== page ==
The U.S. Supreme Court’s ruling on gay marriage will impact Michigan employers and workers
by JC Reindl and Frank Witsil, Detroit Free Press
From family leave policies to survivor benefits, legalized same-sex marriage will affect how Michigan employers offer health care and workplace benefits to workers.
Yet the full financial and legal ramifications of Friday’s U.S. Supreme Court decision on businesses are not yet known.
Experts say that resolving all the new questions could take months or years. It may even require another trip or two to the nation’s highest court.
“You are going to have organizations scrambling to adopt policies and put benefit packages together,” said employment law attorney Ron Sollish of Maddin, Hauser, Roth and Heller in Southfield. “Some of these things don’t even exist yet.”
Sollish’s firm is researching how same-sex marriages will change workplace policies on matters such as family leave rights, dependent coverage under health care plans and survivor benefits under retirement plans.
The ruling on Friday does mean that Michigan businesses with regular health insurance plans must start extending coverage to same-sex spouses, according to Rebecca McLaughlan, a vice president at the Marsh McLennan, an insurance broker and consulting firm with an office in Troy.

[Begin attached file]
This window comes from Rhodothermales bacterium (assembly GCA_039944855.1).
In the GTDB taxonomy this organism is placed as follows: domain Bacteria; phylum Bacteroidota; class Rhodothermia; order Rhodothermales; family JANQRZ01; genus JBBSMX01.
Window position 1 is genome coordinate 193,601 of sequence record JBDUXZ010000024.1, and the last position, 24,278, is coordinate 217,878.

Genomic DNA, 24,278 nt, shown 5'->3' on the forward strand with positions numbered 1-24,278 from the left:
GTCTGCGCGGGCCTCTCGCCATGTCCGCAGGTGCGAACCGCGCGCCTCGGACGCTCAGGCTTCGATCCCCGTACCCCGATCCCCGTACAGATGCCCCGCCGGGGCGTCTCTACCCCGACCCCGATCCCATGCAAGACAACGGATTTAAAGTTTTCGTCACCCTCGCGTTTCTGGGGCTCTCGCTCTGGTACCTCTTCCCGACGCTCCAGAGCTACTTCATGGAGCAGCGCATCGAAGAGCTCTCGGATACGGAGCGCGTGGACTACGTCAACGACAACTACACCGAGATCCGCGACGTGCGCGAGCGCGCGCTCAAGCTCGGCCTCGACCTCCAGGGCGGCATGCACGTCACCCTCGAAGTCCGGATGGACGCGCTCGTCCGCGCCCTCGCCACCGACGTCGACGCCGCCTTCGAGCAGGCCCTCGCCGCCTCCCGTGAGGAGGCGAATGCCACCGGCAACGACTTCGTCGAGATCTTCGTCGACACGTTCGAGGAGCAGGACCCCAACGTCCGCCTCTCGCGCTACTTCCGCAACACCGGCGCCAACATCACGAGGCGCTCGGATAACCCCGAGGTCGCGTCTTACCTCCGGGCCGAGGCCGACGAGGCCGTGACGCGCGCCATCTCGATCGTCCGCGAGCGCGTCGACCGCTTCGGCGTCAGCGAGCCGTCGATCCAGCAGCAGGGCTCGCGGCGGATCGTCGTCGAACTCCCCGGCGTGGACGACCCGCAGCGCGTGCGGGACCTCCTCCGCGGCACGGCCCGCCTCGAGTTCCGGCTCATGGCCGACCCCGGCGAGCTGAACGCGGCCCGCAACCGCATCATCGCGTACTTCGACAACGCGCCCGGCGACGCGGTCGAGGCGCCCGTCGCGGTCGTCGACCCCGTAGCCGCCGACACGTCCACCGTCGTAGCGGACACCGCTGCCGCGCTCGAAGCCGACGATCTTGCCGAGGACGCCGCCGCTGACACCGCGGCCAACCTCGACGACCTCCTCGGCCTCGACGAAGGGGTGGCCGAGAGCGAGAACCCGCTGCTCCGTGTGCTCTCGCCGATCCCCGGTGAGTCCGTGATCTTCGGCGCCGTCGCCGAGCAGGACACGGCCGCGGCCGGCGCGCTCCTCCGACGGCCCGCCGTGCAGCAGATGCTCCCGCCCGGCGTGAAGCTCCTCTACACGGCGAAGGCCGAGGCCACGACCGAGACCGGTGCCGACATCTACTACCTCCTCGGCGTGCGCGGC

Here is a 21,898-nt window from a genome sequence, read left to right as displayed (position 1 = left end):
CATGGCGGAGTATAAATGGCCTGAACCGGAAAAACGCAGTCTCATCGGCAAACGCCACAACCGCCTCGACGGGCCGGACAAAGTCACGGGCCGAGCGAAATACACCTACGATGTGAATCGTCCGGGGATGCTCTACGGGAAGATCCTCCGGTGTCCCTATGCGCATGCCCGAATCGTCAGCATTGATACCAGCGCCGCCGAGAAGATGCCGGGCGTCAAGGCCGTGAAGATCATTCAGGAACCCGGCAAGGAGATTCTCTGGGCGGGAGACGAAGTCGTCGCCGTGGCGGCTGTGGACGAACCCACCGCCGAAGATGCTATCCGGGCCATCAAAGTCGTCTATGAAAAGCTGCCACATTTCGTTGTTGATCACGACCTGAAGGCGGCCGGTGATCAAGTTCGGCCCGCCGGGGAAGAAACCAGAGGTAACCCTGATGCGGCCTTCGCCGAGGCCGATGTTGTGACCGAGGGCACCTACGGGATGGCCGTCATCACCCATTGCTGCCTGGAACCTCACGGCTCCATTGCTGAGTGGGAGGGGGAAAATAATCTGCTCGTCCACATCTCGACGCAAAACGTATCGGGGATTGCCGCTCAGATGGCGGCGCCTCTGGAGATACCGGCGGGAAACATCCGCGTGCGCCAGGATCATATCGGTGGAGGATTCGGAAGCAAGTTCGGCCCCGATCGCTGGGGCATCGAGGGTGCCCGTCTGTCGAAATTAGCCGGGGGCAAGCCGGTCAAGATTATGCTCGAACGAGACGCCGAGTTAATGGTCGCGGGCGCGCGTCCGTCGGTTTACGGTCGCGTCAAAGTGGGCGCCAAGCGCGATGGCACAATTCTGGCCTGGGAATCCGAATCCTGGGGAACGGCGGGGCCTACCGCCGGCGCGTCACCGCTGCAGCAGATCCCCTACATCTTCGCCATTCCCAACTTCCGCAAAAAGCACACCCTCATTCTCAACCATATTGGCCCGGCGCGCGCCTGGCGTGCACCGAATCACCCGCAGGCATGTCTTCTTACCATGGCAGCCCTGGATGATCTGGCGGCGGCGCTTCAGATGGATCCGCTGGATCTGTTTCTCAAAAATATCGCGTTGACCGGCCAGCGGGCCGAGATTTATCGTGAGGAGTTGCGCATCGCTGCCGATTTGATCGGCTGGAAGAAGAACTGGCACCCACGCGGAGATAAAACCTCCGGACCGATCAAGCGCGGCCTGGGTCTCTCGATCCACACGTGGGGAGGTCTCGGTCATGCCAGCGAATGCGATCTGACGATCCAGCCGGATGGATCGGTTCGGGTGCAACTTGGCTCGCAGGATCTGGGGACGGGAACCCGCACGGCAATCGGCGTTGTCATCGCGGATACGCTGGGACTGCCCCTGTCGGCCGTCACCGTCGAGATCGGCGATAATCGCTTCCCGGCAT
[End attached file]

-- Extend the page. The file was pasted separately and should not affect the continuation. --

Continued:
These health care benefits will no longer be subject to either federal or state income taxes. (Benefits have been exempt from federal income tax since a 2013 U.S. Supreme Court case.)
But not all questions are settled.
Professor Julian Davis Mortenson of the University of Michigan Law School said that under federal law, it is still a matter of dispute whether companies can legally discriminate based on a person’s sexual orientation.
“There will continue to be lots of uncertainty around whether or not discrimination on the basis of sexual orientation is permissible,” he said.
That “question mark” will likely remain until either Congress passes a law that protects sexual orientation from discrimination, or the Supreme Court rules on the matter in a future case.
He said that an employer could try to assert a right to deny workplace benefits to same-sex partners on religious grounds, in a similar way to how Hobby Lobby successfully defended its right last year to not pay for employees’ birth control in a U.S. Supreme Court case.
But such a case would likely be tougher to win, Mortenson said, as it would legally be tantamount to arguing for a right to discriminate against someone because of race.
“I struggle to imagine a major corporation or even a big-ish company successfully arguing that it could, for example, discriminate on the basis of race because it viewed racial segregation as religiously mandated,” he said. “So structurally, that is the same question.”
Paul Roney, president of Ann Arbor-based Domino’s Farms Corp., which successfully fought mandates to give contraceptive coverage, said they have yet to decide to extend health benefits to same sex spouses.
Given the competition for talented employees as well as societal pressure, it could be hard for some companies to exclude benefits to same-sex partners or risk losing good hires.
According to an analysis by Marsh McLennan, employers with self-funded insurance plans also need to extend coverage to same-sex spouses, although they are subject to different laws. The firm advises any self-insured company considering excluding same-sex couples to first obtain a legal opinion.